When my daughter was about three or four, and we grown-ups were busy talking, she would say in great frustration, “Stop, I can’t hear my voice.” She was referring to her inner voice, her thinking process. Of course conversely she would also say in despair “I can’t stop my thinking!” We all need those moments of silence and receptivity to cultivate our inner thoughts.
Childhood used to be a time of playing in the neighbourhood with friends, creating imaginative scenarios, flying kites, playing pithu or gilli danda and sorting out disagreements. Then school got to its serious stage and slowly we were expected to be responsible and think of our possible future careers and lives. Earning a living was important but there was always time to sit with the family or go on outings. People were not less ambitious then. Almost all our most valuable inventions were created before the infamous ’80s — when the yuppies (young upwardly mobile professionals) defined success as a big bank balance and the power that comes with business success. Clocking in maximum number of work hours to impress the boss has taken over from the notion of productive hours.
While the determined professional will balance work and family, there is little time to loaf around. It’s a word that has come to have a negative connotation, but as Lin Yutang writes in his influential essay The Importance of Living that “loafing is considered to be productive, not unproductive, because it is the foundations on which culture, art and wisdom are produced and which places more importance on being than on doing or possessing.”
These conclusions are also those of Bertrand Russell in his essay In Praise of Idleness, and Henry David Thoreau’s A Lament against Incessant Business, as well as Einstein who said, “Try not to become a man of success, but rather a man of value.”
The word for leisure in Greek is ‘skole’ from which is derived the English word ‘school’ — a place where we educate and teach. We are more used to thinking of idleness as the opposite of education, the opposite of employment. But it is mindfully cultivated idleness that created space for epic poems, the scholarship of medieval monasteries as Shakespeare’s plays, Jane Austen’s novels and Ghalib’s ghazals.
According to Lin Yutang, “From the Chinese point of view, the man who is wisely idle is the most cultured man. For there seems to be a philosophic contradiction between being busy and being wise. Those who are wise won’t be busy, and those who are too busy can’t be wise. The wisest man is therefore he who loafs most gracefully. We must not allow the art of living to degenerate into the mere business of living.”
The word for leisure in Greek is ‘skole’ from which is derived the English word ‘school’ — a place where we educate and teach. We are more used to thinking of idleness as the opposite of education, the opposite of employment. But it is mindfully cultivated idleness that created space for epic poems, the scholarship of medieval monasteries as Shakespeare’s plays, Jane Austen’s novels and Ghalib’s ghazals. It gave us inspiring actors, great musicians and artists.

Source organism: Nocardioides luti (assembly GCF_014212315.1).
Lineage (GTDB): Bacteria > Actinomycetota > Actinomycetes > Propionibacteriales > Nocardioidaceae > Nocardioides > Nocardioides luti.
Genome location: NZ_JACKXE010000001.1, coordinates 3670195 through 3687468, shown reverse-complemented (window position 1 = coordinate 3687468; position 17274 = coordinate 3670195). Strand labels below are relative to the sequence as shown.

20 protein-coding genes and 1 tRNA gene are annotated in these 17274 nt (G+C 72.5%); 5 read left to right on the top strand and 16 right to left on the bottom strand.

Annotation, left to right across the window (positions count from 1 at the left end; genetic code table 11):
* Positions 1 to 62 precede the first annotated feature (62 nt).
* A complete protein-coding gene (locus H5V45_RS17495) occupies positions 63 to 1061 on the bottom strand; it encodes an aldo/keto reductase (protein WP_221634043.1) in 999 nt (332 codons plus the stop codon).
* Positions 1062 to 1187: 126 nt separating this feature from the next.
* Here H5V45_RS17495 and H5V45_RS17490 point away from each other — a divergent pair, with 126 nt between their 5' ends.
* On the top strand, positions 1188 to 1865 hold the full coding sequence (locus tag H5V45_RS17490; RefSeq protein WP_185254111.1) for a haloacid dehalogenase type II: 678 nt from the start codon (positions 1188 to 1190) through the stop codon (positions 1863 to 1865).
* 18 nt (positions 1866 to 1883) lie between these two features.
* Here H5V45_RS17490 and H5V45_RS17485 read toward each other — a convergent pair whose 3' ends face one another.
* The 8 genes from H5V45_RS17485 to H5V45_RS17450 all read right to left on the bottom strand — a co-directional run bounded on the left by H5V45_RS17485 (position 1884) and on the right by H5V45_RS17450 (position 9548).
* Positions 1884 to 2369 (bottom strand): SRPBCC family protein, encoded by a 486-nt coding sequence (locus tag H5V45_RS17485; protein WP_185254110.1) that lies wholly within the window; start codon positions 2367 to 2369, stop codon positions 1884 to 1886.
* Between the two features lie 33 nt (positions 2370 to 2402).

Leisure is all too often equated with entertainment, and has become a business, rather than an opportunity for reflection and calm. Sugata Mitra, the renowned educationist, traces the production of “identical people for a machine that no longer exists” to the education system of the British Empire that aimed to create replaceable bureaucrats.
Showing honour to what is valued is always unfolded slowly: Qirat recitation of the Quran, the measured steps of a funeral procession, a long driveway up to a stately home, and the many steps up to courts of justice.
Carlo Petrini’s protest against fast food at the opening of a McDonald’s restaurant in Rome in 1986 inspired the slow food movement that has spread to many countries and to a more generalised ‘Slow Movement’ with activities from farming to art.
What is under the microscope is the notion of Time itself. Both in Europe and Japan, punctuality is important but the West speaks of time rushing by while for the Japanese it is something to be savoured and not wasted. In Pakistan where the same word, ‘kal’ is used for yesterday and tomorrow, time is no longer an objective truth but becomes defined by the speaker’s intended meaning. Puzzling as that is in a world where races are won by milliseconds, it has the implied meaning that time is controlled by us rather than we enslaved by time.
Unfortunately, life in Pakistan has become so harrowed that we feel unable to even think of leisure except in snatched moments seen as escape from the grimy business of politics, economic hardships and a complete lack of a nurturing environment. We are tossed around in the jaws of demanding world pressures that want us to submit to their way of life. Culture becomes something our elders enjoyed in their youth. But it is precisely at times like this that we need to reflect and make time for ourselves.
Durriya Kazi is a Karachi-based artist and heads the department of visual studies at the University of Karachi
Published in Dawn, EOS, July 30th, 2017